The Supreme Court’s highly anticipated judgment struck down affirmative action in college admissions, dealing a major blow to Harvard University. With a 6-2 ruling, as expected due to the Court’s conservative majority, the decision effectively prohibits the consideration of race in admissions policies.
The verdict stems from a lawsuit filed by Students for Fair Admissions against Harvard in 2014, claiming that the university discriminated against Asian Americans, contravening the Civil Rights Act of 1964.
Additionally, the Court delivered a separate 6-3 ruling against the University of North Carolina on the same day. During the oral arguments, the conservative majority displayed doubts about affirmative action. Harvard faced scrutiny regarding its admissions procedures, including concerns over the educational worth of racial diversity, legacy admissions, and the assessment of applicants’ character traits using the “personal rating” metric.
In previous instances, Chief Justice Roberts has expressed his thoughts on Affirmative Action, stating:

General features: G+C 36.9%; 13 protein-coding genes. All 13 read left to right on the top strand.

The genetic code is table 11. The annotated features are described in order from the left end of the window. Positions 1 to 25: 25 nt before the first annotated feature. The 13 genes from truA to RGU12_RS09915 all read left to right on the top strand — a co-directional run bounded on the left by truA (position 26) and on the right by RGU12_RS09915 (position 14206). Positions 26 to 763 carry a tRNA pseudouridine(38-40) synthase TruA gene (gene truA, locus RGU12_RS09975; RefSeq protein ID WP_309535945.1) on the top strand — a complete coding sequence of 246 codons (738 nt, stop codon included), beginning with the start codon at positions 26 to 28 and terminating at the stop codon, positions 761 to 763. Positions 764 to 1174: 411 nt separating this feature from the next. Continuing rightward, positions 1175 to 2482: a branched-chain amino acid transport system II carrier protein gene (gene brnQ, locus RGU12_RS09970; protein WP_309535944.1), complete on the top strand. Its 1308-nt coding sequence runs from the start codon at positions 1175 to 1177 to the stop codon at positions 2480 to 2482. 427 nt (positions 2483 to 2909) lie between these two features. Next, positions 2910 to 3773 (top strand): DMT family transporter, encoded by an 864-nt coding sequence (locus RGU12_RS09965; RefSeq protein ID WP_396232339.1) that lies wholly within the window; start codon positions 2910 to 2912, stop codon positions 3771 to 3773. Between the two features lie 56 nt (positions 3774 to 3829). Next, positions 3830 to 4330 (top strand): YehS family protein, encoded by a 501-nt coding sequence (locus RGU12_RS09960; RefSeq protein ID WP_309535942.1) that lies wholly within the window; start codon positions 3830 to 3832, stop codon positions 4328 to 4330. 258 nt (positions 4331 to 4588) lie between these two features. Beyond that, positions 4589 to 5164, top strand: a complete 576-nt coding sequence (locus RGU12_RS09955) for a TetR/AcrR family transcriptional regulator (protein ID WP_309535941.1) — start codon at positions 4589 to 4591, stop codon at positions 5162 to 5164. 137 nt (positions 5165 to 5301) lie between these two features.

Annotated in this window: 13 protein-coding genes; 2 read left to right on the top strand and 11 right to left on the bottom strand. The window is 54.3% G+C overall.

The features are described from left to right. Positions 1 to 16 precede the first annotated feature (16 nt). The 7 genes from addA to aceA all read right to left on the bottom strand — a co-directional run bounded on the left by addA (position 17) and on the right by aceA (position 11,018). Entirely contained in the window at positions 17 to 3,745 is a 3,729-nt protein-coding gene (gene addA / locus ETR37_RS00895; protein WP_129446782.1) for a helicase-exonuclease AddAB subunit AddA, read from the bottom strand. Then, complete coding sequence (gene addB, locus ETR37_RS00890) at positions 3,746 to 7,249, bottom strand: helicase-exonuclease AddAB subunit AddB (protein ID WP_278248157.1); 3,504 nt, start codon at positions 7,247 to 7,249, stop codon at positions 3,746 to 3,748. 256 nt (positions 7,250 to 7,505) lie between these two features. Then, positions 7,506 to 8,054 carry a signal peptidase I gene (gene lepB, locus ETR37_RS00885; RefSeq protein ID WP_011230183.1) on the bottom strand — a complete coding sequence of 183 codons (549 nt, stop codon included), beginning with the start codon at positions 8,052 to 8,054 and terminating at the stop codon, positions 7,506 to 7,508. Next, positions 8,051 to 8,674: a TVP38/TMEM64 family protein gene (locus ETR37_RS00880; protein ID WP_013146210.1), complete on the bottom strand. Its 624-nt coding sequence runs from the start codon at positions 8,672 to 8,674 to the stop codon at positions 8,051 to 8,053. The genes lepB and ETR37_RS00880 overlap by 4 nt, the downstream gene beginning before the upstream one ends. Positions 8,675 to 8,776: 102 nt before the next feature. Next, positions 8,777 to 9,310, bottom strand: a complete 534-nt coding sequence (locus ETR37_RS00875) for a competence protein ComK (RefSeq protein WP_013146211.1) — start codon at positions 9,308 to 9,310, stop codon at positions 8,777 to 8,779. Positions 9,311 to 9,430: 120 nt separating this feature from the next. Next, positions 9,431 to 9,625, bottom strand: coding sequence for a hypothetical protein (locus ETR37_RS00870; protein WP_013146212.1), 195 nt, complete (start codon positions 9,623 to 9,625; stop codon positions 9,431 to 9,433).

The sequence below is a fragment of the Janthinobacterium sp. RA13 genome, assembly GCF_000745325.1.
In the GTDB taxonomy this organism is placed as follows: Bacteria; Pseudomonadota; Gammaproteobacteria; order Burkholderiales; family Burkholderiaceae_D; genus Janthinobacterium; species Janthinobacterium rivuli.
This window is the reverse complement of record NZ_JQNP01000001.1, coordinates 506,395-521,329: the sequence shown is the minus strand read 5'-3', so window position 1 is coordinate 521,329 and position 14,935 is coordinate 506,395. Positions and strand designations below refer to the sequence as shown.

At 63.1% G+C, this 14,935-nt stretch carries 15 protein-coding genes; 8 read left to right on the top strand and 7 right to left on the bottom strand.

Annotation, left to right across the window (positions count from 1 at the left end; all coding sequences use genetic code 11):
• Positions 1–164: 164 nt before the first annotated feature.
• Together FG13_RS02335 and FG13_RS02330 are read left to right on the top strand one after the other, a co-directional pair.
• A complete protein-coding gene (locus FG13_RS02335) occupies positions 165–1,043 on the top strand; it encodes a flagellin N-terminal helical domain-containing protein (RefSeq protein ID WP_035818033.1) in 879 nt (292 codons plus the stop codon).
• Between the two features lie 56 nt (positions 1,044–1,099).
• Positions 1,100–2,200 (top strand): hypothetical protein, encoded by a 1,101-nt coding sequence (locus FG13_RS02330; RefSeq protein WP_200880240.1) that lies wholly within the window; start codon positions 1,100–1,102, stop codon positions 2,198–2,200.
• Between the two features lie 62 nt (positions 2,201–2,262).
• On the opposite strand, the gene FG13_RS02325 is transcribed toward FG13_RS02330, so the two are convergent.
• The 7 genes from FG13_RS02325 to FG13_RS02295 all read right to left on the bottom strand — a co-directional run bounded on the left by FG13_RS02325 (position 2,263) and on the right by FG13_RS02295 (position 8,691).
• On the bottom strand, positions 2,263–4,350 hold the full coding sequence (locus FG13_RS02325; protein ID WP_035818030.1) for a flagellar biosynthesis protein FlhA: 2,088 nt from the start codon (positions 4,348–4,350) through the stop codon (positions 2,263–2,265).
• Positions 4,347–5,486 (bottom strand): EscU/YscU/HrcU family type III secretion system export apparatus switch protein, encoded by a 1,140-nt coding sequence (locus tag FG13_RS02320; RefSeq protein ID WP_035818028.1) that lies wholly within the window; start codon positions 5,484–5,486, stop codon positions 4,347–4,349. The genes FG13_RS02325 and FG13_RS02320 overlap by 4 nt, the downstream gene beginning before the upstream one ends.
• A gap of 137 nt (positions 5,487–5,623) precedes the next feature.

“The best way to stop discrimination is to stop discriminating.”
This Supreme Court decision overturns two previous rulings in favor of Harvard. In 2019, the Massachusetts District Court sided with the university, and the decision was upheld by a federal appeals court in 2020. Students for Fair Admissions petitioned the Supreme Court in early 2021, resulting in the Court agreeing to hear the case a year later.
The ramifications of these rulings on Harvard and UNC extend beyond these particular institutions, as universities nationwide may have to modify their admissions policies in response to this verdict.